How to Find a Writing Partner for Critiques: 5 Tips - Writer's Digest

5 Things to Look For in a Critique Partner

Writing can be a very solitary profession. And most of us like it that way – huddled at our vintage desks or curled up on our couches, muttering to ourselves while our coffee grows cold. But once that draft is finished…then what? Well, I suggest you don’t run a quick spell check, type up a query and then send that puppy to agents the next day. What I do suggest is you find yourself some critique partners, other writers with whom you can trade manuscripts and feedback. I can say, without a doubt, that my critique partners were a key ingredient to my success at landing an agent and a book deal. Without them, my chocolate cookies would be hard. My cake wouldn’t rise. My soufflé would be flat. My…well, you get the idea, right? But not all critique partners are created equal. Here are the top five things you should look for in a critique partner. GIVEAWAY: Megan is excited to give away TWO free ebooks of her novel to random commenters. Comment within 2 weeks; winners can live anywhere. You can win a blog contest even if you’ve won before. (UPDATE: rampmg and meetmilena won.)
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Writing can be a very solitary profession. And most of us like it that way – huddled at our vintage desks or curled up on our couches, muttering to ourselves while our coffee grows cold.

But once that draft is finished…then what? Well, I suggest you don’t run a quick spell check, type up a query and then send that puppy to agents the next day. What I do suggest is you find yourself some critique partners, other writers with whom you can trade manuscripts and feedback. I can say, without a doubt, that my critique partners were a key ingredient to my success at landing an agent and a book deal. Without them, my chocolate cookies would be hard. My cake wouldn’t rise. My soufflé would be flat. My…well, you get the idea, right?

But not all critique partners are created equal. Here are the top five things you should look for in a critique partner.

GIVEAWAY: Megan is excited to give away TWO free ebooks of her novel to random commenters. Comment within 2 weeks; winners can live anywhere. You can win a blog contest even if you’ve won before. (UPDATE: rampmg and meetmilena won.)

make-it-count-novel-cover-erickson
megan-erickson-author-writer

Column by Megan Erickson, who's got a couple of tattoos and has a thing
for gladiators. After working as a journalist for years, she decided she liked
creating her own endings better and switched back to fiction. She lives in
Pennsylvania with her husband, two kids and two cats. Her novel is
MAKE IT COUNT (William Morrow Impulse, June 3, 2014, Bowler University
Series #1), a new adult romance about college student Kat Caruso
crushing on her boyfriend's gorgeous best friend, Alec...who just so happens
to be her brand new college math tutor. (Who knew nerd was so hot?)
Find the book on Goodreads, Amazon and Amazon UK. Find author
Megan on Twitter and Facebook.

What to Look for in a Critique Partner:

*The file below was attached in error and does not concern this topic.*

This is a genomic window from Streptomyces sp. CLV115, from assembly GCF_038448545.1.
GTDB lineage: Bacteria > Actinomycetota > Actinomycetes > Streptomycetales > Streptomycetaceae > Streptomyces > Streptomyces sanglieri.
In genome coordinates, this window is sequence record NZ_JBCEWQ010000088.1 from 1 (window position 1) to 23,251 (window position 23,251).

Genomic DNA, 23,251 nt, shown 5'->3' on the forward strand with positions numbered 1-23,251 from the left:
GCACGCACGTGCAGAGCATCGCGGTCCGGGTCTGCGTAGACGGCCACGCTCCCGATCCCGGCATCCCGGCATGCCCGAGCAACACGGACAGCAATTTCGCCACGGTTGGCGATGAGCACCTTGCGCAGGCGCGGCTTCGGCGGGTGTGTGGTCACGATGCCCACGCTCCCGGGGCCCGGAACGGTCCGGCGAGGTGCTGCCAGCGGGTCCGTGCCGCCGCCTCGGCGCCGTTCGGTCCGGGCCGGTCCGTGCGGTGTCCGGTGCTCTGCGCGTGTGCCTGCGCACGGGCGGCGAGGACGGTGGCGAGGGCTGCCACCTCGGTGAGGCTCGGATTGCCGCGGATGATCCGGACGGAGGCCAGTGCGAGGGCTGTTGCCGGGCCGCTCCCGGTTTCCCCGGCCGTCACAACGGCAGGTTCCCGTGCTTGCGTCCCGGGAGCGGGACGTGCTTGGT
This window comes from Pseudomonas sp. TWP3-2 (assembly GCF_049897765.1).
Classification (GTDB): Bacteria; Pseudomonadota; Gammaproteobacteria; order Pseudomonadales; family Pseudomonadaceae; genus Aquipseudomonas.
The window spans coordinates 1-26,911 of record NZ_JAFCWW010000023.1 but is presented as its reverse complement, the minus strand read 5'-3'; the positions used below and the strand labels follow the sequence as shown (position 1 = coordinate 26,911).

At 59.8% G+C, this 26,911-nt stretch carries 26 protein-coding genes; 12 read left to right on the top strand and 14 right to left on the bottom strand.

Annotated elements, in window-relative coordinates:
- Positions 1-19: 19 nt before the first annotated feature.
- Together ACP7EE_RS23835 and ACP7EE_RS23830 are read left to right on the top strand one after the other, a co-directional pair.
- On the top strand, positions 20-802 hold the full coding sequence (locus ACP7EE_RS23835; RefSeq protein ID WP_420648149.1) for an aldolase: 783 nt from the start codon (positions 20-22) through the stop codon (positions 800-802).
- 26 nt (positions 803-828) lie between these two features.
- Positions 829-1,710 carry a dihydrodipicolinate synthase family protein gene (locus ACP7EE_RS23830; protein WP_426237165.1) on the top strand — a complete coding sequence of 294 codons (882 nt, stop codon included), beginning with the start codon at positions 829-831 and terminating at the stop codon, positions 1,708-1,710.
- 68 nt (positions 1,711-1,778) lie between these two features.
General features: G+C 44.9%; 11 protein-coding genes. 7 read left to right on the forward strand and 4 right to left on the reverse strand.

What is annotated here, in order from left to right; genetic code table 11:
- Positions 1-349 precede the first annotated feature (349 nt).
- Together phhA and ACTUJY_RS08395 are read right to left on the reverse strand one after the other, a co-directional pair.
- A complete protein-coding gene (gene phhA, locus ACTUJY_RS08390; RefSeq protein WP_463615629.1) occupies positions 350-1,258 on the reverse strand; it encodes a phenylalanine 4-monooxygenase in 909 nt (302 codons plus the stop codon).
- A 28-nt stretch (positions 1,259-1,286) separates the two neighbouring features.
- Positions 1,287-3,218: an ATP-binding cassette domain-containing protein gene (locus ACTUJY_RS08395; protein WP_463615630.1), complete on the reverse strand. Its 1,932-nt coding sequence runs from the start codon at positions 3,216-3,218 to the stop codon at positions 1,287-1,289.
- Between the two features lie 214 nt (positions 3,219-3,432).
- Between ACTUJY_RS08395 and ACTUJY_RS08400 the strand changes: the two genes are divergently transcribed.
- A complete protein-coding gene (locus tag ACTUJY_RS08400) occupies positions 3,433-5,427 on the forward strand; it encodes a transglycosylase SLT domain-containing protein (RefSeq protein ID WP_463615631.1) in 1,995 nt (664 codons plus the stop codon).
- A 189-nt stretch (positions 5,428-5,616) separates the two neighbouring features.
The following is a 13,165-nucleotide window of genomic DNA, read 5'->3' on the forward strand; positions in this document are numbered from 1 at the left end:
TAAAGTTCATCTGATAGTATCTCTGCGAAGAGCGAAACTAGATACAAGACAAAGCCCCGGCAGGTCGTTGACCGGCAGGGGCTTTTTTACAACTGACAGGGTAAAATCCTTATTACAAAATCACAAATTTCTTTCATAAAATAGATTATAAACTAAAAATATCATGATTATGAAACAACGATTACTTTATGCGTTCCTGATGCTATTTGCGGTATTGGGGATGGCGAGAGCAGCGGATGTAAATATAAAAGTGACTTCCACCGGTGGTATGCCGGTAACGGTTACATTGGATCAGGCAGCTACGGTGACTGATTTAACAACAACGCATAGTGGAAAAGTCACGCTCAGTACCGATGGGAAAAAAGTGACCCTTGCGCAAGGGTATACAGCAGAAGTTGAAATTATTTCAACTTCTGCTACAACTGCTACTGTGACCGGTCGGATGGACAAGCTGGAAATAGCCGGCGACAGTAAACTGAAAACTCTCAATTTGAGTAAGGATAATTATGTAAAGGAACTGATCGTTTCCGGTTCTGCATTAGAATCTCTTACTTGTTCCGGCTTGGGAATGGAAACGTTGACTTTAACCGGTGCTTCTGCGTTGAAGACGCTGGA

1. They offer a good mix of praise and critique. You don’t want someone who only showers you with praise, because then how will you get better? But in the same vein, they also need to point out what isn’t working – is the dialogue stilted? Is your pacing off?

2. They actually critique. If they find your romance unbelievable, they need to tell you why. If a situation seems forced, do they give a suggestion on how to change it?

(Agents share their query letter pet peeves.)

3. Their writing inspires you. Part of a critique partner agreement (usually) is that you trade works. My critique partners have inspired me to ramp up my tension and work on my characters’ internal monologue. Even now, when I edit, sometimes I can predict what they think won’t work, and I’m able to fix it quickly. That’s so important, to read others’ works that inspire you.

4. They like your voice. This is a tough one, and it’s why a good critique partner is hard to find. They don’t have to write the same genre or category. But they have to love your voice and your themes so that when they do offer critiques, they don’t try to change what makes you the writer you are.

5. They get the journey. Publishing, no matter what stage of the journey you are on, is a roller coaster. There are ups and downs and twists and turns and you usually don’t have a safety bar. So having critique partners that understand the highs and lows and can coast you through those is priceless.

Ultimately, while writing is solitary, the journey of publishing isn’t…and shouldn’t be. Critique partners will thicken your skin before your manuscript gets in the hands of agents, editors, and readers. And they will be there with you along the way to pick you up when you need it and pat you on the back when you deserve it. I’m hoping for more of the latter than the former.

(Will a literary agent search for you online after you query them?)

GIVEAWAY: Megan is excited to give away TWO free ebooks of her novel to random commenters. Comment within 2 weeks; winners can live anywhere. You can win a blog contest even if you’ve won before. (UPDATE: rampmg and meetmilena won.)

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